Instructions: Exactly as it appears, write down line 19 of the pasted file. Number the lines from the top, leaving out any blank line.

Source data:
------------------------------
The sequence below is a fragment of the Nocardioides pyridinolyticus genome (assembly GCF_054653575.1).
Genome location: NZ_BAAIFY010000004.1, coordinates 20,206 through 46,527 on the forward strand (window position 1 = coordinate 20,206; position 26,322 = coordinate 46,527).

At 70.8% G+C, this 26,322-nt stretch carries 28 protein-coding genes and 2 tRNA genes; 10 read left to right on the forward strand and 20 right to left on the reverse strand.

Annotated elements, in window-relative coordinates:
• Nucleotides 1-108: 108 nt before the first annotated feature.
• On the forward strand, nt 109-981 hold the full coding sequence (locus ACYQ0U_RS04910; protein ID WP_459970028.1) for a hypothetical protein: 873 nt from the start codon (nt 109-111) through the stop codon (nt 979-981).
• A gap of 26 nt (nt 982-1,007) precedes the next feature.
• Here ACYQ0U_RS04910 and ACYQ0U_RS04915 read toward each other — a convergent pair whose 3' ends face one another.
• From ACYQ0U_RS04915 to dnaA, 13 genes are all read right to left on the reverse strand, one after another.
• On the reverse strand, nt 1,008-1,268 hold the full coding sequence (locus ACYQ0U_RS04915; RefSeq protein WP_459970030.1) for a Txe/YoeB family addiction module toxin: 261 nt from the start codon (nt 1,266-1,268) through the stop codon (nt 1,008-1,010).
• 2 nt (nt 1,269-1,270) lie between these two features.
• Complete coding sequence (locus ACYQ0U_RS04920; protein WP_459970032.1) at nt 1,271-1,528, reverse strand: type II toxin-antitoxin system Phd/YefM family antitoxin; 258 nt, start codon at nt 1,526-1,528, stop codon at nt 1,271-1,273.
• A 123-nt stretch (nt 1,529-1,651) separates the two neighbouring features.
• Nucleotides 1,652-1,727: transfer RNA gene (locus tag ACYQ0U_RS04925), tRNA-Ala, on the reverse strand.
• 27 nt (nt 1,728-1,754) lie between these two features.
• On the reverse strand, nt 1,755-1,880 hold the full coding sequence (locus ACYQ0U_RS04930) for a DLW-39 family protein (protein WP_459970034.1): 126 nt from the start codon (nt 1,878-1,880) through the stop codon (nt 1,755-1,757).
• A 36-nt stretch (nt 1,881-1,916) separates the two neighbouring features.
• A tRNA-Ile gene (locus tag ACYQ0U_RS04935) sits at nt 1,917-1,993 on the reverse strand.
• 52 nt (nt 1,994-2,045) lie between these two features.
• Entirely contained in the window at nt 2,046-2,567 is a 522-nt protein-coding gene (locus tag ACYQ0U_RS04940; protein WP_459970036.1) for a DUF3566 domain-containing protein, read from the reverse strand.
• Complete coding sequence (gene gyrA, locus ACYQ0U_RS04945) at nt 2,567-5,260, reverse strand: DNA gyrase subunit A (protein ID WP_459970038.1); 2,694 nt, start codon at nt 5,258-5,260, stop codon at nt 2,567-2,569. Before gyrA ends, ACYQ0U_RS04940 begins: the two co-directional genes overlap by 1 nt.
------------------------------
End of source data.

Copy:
• 52 nt (nt 1,994-2,045) lie between these two features.